Of Fusion of Faith and History
The well known historian Romila Thapar has addressed the above subject in an article given prominence in today’s issue of ‘The Hindu’. We are promised an expanded version in tomorrow’s Economic and Political Weekly.
Thapar’s finishing lines, which do not have to do with her historical expertise, are likely to find favour with all educated and right thinking Indians. She wants the authorities concerned with the Sethusamudram project to find out with diligence, the possible ecological damage to the region by disturbing the ancient undersea formation, which a number of Indians call Ramasethu. She wants them to be transparent about economic benefits to India by going ahead with the project, the cost to benefit ratio and the way the moneys allotted will be spent. I do not question her on any of these. I have, however, a few comments about some historic and geographic bits of information in her article and wish to state right in the beginning that I am not a historian or an expert in geography, of any size or colour.
1. I am not surprised that biographical information about Buddha, Mahavira, Mohammad, Nanak and Christ happens to be relatively consistent, though some very modern research may be throwing up new information on the lives of some of these. These people happened to live at times when writing of sorts had developed well in the relevant languages at or near the areas of their birth. I contend that out of the two heroes of Hindu faith, Krishna alone must have lived when writing was already very prevalent. (There are itihasic/puranic references to letters sent by Rukmini to Krishna and by Damayanti to Nala.) Valmiki Ramayana must definitely have been rewritten along with Mahabharata approximately during the Gupta period and/or later, but the rewriters have forgotten to replace laborious recitations of messages by messengers, by convenient letters handed on. Some ancient form of Sanskrit was probably used along with other symbols for engraving purposes, as there is reference to Rama’s name being engraved on his ring sent to Sita in her Lankan prison, or again the rewriters could have thought this up. The nuclear events of the Rama story must have happened very much before Buddha’s time and even much before Krishna’s time. Along with Vedic knowledge, they must also have been passed on by rigorous karnaparampara, mouth to ear transmission, very diligently, picking up inevitable extraneous strands all the time. And thanks to the very special qualities of the hero of the story, several gifted writers over the ages must have felt like writing their versions of the story, when it was passed on to them.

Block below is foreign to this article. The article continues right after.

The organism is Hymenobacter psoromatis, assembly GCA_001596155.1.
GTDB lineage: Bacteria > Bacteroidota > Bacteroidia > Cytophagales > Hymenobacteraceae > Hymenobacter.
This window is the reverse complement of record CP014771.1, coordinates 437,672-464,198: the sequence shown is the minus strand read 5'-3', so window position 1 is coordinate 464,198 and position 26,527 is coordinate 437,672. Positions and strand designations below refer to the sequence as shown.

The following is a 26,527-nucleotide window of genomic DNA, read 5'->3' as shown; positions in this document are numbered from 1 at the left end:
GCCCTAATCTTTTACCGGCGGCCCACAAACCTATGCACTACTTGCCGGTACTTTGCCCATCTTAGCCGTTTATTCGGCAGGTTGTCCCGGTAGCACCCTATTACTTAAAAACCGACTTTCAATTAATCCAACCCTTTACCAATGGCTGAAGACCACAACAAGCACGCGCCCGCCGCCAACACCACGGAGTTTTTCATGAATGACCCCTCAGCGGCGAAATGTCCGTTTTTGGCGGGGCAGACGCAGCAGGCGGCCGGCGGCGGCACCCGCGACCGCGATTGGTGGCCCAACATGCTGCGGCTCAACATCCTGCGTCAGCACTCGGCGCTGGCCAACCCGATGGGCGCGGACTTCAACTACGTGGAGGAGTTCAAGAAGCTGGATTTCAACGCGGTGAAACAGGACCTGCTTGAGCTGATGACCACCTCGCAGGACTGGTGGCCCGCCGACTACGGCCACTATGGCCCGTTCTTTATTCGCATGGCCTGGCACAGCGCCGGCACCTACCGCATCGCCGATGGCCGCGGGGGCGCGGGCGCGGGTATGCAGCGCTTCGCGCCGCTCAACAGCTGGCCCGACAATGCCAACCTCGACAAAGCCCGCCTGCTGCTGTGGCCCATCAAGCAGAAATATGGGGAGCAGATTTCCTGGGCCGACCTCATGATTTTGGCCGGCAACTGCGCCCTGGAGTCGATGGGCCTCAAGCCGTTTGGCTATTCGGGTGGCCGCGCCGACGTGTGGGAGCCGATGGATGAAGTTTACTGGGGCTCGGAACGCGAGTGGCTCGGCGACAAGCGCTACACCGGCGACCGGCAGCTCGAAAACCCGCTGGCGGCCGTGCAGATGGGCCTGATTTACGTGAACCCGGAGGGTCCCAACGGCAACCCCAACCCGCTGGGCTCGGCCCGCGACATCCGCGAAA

2. ‘Modern’ and ‘scientific’ persons cannot understand the phenomenon of very ancient happenings and other aspects of truth being revealed to some enlightened minds over the ages with natural consequences of garbled reception and further transmission. Therefore I will not write on this aspect, except to state that even if the Ramayana period was so old that no archaeological evidence can be traced in Ayodhya or elsewhere, it still does not preclude some kind of information of the period being part of gene memories and being revived during more recent past.
3. The Buddha version and the Jaina version of Ramayana had every reason to be the way they are.
4. The name Sinhala was acquired by the island nation obviously after a mass exodus of Oriyan origin Indians there following Simhavishnu. The name Tamraparni belongs to a river in the Pandyan region of Tamilnadu, since the times of the oldest writings in Sanskrit and Tamil, and not to the island south of the Pandya land. Of course Asoka would have mentioned the presence of Tamraparni directly south of his empire, as his empire did not extend to the southernmost part of the peninsula.
Let me scrupulously avoid any reference to matters related to faith, as Thapar believes she has done.
More posts by this author:
- Thai Ramayana lights up desert sky in Rajasthan
- Classical Language Studies
- Rama, Rajendra, kesava, Kedili
- Dr Kalyanaraman’s Eureka Moment
After R & D and technical management experience of over three decades in petroleum and organic chemical industry, have been devoting the past fifteen years to the study of Tamil and Sanskrit classics, including dharmic works and doing some serious translation work. Have been a significant contributor to the medha journal almost since its inception upto 2013 and expect to continue my association with it.